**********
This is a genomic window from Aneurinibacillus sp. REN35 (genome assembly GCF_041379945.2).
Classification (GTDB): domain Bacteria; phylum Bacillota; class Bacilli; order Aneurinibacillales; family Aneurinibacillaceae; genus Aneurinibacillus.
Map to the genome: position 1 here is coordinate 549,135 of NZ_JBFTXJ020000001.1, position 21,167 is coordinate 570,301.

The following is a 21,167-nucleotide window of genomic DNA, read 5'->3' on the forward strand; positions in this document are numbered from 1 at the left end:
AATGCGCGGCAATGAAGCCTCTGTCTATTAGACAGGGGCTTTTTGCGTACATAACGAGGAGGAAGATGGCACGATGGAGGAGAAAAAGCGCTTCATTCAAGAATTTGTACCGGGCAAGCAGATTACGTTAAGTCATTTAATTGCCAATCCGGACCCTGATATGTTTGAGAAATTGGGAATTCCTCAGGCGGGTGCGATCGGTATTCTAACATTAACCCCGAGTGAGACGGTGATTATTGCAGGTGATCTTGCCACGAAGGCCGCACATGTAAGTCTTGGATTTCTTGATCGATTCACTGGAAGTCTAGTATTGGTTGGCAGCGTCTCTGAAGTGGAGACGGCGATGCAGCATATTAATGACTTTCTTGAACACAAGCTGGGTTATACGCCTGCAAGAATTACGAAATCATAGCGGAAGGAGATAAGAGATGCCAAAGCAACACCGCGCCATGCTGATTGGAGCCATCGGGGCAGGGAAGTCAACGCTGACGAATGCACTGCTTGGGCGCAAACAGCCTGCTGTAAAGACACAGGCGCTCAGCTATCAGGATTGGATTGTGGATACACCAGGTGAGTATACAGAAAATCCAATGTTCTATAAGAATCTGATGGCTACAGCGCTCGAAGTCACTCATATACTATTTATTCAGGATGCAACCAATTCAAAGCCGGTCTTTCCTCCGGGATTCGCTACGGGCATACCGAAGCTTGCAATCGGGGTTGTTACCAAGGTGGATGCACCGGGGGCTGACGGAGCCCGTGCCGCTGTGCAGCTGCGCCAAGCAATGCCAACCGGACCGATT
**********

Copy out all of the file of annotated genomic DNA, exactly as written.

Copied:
This is a genomic window from Aneurinibacillus sp. REN35 (genome assembly GCF_041379945.2).
Classification (GTDB): domain Bacteria; phylum Bacillota; class Bacilli; order Aneurinibacillales; family Aneurinibacillaceae; genus Aneurinibacillus.
Map to the genome: position 1 here is coordinate 549,135 of NZ_JBFTXJ020000001.1, position 21,167 is coordinate 570,301.

The following is a 21,167-nucleotide window of genomic DNA, read 5'->3' on the forward strand; positions in this document are numbered from 1 at the left end:
AATGCGCGGCAATGAAGCCTCTGTCTATTAGACAGGGGCTTTTTGCGTACATAACGAGGAGGAAGATGGCACGATGGAGGAGAAAAAGCGCTTCATTCAAGAATTTGTACCGGGCAAGCAGATTACGTTAAGTCATTTAATTGCCAATCCGGACCCTGATATGTTTGAGAAATTGGGAATTCCTCAGGCGGGTGCGATCGGTATTCTAACATTAACCCCGAGTGAGACGGTGATTATTGCAGGTGATCTTGCCACGAAGGCCGCACATGTAAGTCTTGGATTTCTTGATCGATTCACTGGAAGTCTAGTATTGGTTGGCAGCGTCTCTGAAGTGGAGACGGCGATGCAGCATATTAATGACTTTCTTGAACACAAGCTGGGTTATACGCCTGCAAGAATTACGAAATCATAGCGGAAGGAGATAAGAGATGCCAAAGCAACACCGCGCCATGCTGATTGGAGCCATCGGGGCAGGGAAGTCAACGCTGACGAATGCACTGCTTGGGCGCAAACAGCCTGCTGTAAAGACACAGGCGCTCAGCTATCAGGATTGGATTGTGGATACACCAGGTGAGTATACAGAAAATCCAATGTTCTATAAGAATCTGATGGCTACAGCGCTCGAAGTCACTCATATACTATTTATTCAGGATGCAACCAATTCAAAGCCGGTCTTTCCTCCGGGATTCGCTACGGGCATACCGAAGCTTGCAATCGGGGTTGTTACCAAGGTGGATGCACCGGGGGCTGACGGAGCCCGTGCCGCTGTGCAGCTGCGCCAAGCAATGCCAACCGGACCGATT